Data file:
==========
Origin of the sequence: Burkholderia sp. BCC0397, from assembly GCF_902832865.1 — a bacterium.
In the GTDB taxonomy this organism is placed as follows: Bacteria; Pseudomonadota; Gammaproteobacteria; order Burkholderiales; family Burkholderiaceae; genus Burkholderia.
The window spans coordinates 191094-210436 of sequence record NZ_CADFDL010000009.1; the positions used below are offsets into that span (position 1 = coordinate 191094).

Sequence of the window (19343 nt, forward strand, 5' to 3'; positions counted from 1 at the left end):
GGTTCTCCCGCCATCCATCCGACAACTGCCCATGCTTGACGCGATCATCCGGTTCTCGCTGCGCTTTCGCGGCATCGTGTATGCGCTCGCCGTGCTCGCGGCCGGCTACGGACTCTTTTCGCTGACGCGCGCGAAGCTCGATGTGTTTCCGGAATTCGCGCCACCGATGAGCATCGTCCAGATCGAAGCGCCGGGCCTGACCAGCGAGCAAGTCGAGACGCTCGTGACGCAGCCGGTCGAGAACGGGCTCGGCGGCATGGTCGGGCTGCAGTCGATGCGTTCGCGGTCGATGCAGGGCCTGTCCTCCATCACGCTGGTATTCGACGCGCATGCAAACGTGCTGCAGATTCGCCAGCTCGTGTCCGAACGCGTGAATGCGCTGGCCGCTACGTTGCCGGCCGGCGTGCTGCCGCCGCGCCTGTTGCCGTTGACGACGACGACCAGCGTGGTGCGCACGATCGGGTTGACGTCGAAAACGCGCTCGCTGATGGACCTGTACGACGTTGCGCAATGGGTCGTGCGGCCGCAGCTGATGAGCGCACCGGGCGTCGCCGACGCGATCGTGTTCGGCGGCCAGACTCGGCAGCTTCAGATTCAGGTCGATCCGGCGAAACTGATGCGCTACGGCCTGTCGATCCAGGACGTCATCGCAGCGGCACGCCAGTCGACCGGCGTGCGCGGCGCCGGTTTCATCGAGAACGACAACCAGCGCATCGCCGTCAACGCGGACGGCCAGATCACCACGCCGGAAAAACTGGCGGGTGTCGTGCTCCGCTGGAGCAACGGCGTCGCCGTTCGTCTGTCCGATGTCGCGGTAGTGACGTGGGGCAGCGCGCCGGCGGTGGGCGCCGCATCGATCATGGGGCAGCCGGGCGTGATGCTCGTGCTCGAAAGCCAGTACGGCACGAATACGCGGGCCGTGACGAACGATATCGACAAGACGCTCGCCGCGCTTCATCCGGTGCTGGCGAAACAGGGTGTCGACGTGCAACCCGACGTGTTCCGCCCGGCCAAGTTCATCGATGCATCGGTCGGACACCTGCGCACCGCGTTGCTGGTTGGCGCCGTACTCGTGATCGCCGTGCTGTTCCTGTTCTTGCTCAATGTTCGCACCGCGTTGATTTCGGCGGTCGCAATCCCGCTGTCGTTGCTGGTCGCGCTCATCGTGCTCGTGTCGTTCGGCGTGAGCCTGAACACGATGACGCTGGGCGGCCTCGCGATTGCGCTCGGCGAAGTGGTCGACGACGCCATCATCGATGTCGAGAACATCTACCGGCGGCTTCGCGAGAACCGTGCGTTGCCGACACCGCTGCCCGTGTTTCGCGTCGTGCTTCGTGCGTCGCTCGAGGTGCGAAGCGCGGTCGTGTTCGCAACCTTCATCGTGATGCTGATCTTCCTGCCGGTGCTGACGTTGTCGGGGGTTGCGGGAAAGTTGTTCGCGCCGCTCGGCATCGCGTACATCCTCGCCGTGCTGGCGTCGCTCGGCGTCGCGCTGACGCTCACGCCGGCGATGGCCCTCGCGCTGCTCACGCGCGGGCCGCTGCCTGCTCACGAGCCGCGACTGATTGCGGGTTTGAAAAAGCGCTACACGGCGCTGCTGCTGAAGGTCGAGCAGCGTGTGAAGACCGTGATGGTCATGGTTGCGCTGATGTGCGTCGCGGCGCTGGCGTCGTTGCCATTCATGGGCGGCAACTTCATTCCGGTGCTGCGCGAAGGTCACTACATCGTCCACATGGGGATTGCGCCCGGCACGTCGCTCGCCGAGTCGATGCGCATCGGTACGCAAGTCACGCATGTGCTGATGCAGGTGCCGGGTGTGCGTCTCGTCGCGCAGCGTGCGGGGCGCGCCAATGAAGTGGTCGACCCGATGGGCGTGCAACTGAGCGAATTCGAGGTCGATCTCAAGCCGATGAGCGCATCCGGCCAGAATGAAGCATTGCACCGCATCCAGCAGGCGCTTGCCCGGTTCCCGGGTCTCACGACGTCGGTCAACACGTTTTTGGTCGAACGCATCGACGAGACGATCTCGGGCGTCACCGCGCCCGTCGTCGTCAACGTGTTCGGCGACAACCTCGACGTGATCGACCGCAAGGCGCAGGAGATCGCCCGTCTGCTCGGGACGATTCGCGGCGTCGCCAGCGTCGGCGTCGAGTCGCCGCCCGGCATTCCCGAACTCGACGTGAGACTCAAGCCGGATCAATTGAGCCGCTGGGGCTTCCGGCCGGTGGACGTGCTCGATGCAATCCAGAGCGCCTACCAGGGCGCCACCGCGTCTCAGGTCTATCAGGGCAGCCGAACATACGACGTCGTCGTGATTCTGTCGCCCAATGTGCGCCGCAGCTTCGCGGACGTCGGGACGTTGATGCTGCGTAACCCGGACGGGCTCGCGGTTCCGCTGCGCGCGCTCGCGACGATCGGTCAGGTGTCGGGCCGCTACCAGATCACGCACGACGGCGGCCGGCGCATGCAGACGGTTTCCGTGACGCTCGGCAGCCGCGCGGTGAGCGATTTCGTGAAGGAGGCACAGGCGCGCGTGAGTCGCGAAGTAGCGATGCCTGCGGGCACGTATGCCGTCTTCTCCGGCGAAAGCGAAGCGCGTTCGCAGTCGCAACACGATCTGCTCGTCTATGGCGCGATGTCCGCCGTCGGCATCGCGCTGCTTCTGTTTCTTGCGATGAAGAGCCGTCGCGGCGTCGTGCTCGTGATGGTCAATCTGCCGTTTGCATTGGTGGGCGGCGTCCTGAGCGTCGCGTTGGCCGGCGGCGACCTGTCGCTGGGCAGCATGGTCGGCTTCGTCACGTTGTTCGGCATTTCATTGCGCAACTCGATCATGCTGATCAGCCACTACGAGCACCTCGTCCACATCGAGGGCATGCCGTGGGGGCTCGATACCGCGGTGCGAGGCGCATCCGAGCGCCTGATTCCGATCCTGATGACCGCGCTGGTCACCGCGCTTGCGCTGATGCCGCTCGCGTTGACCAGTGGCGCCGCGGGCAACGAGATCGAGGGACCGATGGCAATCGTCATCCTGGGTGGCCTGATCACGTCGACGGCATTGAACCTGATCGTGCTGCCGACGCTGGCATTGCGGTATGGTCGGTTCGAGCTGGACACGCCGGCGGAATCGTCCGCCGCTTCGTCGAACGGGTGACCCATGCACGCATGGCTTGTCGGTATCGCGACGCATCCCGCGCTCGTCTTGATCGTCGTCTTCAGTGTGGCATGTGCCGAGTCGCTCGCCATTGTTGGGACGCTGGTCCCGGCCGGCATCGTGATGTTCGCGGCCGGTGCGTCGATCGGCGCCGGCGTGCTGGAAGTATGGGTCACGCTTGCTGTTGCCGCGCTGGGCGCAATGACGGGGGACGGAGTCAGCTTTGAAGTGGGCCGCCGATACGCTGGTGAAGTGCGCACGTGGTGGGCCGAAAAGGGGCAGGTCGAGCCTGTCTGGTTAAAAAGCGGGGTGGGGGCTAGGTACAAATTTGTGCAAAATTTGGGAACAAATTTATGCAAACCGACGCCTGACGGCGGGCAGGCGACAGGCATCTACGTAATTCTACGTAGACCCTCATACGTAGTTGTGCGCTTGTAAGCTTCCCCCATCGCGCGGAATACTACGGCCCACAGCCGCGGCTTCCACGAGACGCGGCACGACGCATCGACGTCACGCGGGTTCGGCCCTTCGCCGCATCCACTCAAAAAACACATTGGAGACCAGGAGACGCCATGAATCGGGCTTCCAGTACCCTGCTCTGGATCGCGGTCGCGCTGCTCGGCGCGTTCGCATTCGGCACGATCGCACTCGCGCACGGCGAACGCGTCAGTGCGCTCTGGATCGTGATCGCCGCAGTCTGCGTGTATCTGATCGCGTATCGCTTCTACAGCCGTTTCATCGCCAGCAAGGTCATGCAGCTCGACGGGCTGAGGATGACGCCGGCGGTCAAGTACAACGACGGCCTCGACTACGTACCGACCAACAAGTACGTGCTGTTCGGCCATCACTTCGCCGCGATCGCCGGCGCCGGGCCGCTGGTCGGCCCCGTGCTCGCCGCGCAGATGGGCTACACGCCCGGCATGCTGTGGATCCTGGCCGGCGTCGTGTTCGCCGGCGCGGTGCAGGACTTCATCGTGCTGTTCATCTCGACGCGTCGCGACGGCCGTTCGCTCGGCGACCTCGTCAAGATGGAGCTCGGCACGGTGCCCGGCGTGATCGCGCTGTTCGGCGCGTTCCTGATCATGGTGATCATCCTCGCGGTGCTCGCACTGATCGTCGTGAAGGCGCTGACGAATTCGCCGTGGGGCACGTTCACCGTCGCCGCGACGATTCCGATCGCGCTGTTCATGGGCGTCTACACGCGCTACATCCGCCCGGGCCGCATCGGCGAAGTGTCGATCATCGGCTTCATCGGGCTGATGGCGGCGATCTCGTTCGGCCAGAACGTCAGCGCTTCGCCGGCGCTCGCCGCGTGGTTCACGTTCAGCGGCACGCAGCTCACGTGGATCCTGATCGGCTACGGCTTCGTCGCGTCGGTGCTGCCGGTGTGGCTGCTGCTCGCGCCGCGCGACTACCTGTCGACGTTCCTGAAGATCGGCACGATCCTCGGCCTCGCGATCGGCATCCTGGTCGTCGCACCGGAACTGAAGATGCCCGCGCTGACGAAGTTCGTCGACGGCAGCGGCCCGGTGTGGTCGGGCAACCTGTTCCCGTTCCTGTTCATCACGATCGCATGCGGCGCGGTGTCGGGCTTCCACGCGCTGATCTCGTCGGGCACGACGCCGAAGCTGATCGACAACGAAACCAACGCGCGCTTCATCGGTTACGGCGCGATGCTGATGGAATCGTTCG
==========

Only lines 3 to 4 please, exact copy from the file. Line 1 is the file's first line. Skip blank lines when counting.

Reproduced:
The window spans coordinates 191094-210436 of sequence record NZ_CADFDL010000009.1; the positions used below are offsets into that span (position 1 = coordinate 191094).

Sequence of the window (19343 nt, forward strand, 5' to 3'; positions counted from 1 at the left end):